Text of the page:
West Coast bass wizard Gary Dobyns has completely re-designed his entire Dobyns Rods lineup for 2009 and has a whole mess of technique-specific sticks to cover just about any bass fishing situation you’ll encounter. The Dobyns Rods’ new 702 SF spinning stick is a nice, lightweight and modestly priced entry aimed at finesse plastics aficionados. But how does it fish?
Features & Specs
The 702 SF Champion Series is 7 feet long and rated for 6- to 12-pound test. It features a medium/light fast action and will cast 1/8- to 1/2-ounce lures.
• No foregrip
• Split rear grip
• Custom hook keeper designed specifically for dropshot rigs
• SiC guides
• Fuji reel seat
• MSRP: $229
On the Water Test
If you’ve been following the Dobyns Rods story, you’re probably well aware that the initial offerings were prone to some breakage issues. They really weren’t design flaws but quality control issues at the Chinese factory. Several hard core bassers I know said they liked those early rods but tip breakage was a problem. Although if you got one of the random good ones, the rods preformed very well.
The Cliff’s Notes version of the tale is Dobyns dumped his production facility in China and eventually found one in Korea that will produce a much better product. He also revamped the line, tweaking here and there and changed some of the models. The cosmetics have also been changed — the Champion Xtreme line, in particular, are really “pimped out.”
I got an early sneak peak at the 702 SF a couple weeks back and was immediately impressed. The first thing you’ll notice when grabbing one of these new generation of Dobyns Rods is how light they are…an important factor when you’re going to cast all day to cold, lethargic bass that bite extremely softly.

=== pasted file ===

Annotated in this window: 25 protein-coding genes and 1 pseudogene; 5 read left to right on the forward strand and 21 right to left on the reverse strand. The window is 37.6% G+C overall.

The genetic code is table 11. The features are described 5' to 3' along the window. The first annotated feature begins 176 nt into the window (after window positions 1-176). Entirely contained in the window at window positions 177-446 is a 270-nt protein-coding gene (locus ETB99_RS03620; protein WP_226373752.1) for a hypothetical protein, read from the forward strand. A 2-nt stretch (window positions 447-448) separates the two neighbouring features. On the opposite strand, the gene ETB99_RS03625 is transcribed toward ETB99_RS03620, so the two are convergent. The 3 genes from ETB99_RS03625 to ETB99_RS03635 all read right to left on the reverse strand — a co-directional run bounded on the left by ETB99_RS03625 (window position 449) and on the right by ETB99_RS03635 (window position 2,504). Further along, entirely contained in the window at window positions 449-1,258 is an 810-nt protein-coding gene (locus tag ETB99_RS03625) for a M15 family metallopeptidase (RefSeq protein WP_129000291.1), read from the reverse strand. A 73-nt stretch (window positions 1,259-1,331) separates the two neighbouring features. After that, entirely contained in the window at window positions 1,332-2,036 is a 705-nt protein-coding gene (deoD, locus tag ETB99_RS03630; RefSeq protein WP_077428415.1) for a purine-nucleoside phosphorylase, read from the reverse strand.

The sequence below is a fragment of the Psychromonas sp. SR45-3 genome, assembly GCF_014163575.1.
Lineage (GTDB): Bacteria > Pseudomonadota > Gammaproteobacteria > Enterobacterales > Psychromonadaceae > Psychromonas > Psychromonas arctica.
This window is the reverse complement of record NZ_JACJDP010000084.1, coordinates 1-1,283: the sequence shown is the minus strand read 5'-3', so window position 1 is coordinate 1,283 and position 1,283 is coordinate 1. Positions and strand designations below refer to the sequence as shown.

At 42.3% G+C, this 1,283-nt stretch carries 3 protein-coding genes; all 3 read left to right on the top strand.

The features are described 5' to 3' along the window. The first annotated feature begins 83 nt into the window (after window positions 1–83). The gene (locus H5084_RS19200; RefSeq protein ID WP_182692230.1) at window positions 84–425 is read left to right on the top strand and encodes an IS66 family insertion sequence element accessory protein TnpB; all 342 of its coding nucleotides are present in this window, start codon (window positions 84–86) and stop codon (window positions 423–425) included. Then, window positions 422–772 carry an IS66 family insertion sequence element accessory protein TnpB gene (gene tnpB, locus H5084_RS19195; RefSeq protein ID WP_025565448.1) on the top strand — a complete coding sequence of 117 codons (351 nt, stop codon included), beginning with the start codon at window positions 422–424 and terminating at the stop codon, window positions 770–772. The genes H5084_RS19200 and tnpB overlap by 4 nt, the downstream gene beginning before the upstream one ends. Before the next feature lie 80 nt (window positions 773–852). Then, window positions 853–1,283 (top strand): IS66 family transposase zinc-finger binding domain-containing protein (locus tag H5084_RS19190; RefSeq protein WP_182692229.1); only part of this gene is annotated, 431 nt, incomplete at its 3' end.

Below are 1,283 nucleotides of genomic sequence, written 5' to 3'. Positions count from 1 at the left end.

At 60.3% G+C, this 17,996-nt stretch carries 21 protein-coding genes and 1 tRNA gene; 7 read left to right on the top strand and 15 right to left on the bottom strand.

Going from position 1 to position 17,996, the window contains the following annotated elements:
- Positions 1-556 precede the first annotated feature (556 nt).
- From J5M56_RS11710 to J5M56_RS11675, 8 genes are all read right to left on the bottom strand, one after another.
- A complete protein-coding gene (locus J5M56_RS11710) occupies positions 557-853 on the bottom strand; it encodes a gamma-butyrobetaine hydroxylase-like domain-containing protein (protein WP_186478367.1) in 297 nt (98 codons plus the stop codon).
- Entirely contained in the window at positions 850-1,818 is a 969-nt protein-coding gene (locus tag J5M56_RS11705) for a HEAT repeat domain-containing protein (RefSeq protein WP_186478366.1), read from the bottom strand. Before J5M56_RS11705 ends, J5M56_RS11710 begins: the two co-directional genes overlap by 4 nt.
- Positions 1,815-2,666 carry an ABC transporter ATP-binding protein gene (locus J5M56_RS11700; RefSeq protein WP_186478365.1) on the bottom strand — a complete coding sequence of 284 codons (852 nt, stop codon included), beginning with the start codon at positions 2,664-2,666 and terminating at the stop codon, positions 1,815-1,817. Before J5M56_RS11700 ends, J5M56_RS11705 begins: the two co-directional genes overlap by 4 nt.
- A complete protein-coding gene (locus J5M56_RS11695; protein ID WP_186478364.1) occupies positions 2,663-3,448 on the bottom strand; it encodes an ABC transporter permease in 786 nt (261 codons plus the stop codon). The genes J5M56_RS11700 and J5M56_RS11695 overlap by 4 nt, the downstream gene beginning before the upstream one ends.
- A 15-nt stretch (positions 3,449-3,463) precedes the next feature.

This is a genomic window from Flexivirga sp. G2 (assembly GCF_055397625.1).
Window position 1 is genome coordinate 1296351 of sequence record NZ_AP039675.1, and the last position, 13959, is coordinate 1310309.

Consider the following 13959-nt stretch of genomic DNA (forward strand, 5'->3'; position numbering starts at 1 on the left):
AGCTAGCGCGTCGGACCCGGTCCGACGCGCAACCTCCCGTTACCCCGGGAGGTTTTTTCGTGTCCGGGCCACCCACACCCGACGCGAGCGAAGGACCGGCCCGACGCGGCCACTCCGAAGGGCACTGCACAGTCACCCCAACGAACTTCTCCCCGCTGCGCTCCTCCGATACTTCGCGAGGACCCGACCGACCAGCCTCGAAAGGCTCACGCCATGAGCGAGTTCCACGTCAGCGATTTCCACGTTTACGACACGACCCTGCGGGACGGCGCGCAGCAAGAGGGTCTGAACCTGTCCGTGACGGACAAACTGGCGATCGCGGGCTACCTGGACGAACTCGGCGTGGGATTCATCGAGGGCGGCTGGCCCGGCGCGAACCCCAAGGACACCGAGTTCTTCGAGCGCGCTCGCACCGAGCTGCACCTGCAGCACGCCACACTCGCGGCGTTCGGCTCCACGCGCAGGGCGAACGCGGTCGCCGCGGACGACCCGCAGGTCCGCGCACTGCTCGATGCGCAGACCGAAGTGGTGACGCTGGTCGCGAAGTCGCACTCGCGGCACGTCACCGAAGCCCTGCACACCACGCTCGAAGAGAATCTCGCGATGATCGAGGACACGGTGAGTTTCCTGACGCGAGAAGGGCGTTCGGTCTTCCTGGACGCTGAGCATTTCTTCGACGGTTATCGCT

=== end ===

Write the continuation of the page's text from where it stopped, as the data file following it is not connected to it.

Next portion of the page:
Dobyns designed the 702 SF with dartheads, shaking worms, shaky heads, tubes and Gitzits in mind. For my trial run, I did a little of everything but spent a lot of time casting a 1/4-ounce Smallie Beaver a lot of the day.
The rod was light, responsive and sensitive. Without a foregrip, you get direct contact with the blank so you can detect even the most subtle grab. The bass were deep that day and I could easily feel when my lead head or dropshot ticked the rocks in 35 feet of water.
Same holds true for the split rear-grip. More sensitive — and without all that cork, lighter, too…The extra length back here also gives you a place to put your left hand if you need to really punch a cast a long distance into the wind:
The action of the rod seemed perfect. A soft enough tip to cast light baits and protect light leaders while also possessing enough cajones in the lower end to muscle a big kicker bass out of deep structure:
The Dobyns Rod 702 SF was a pleasure to fish..I only wish the fish were on a better chew so I could have “really” given it a good, line burning, bent-double all day workout. Oh well, that’s fishing…
As a side note, though not designed for it, I think the 702 SF would also be a nice stick to throw Kastmasters and Panther Martins for trout at your favorite lake…just in case the bass aren’t biting.
Time will tell if all the quality control problems have been resolved with Dobyn’s new Korean rod plant, but I have a strong hunch that the West’s all-time money leader in bass tournaments has got all the bugs worked out.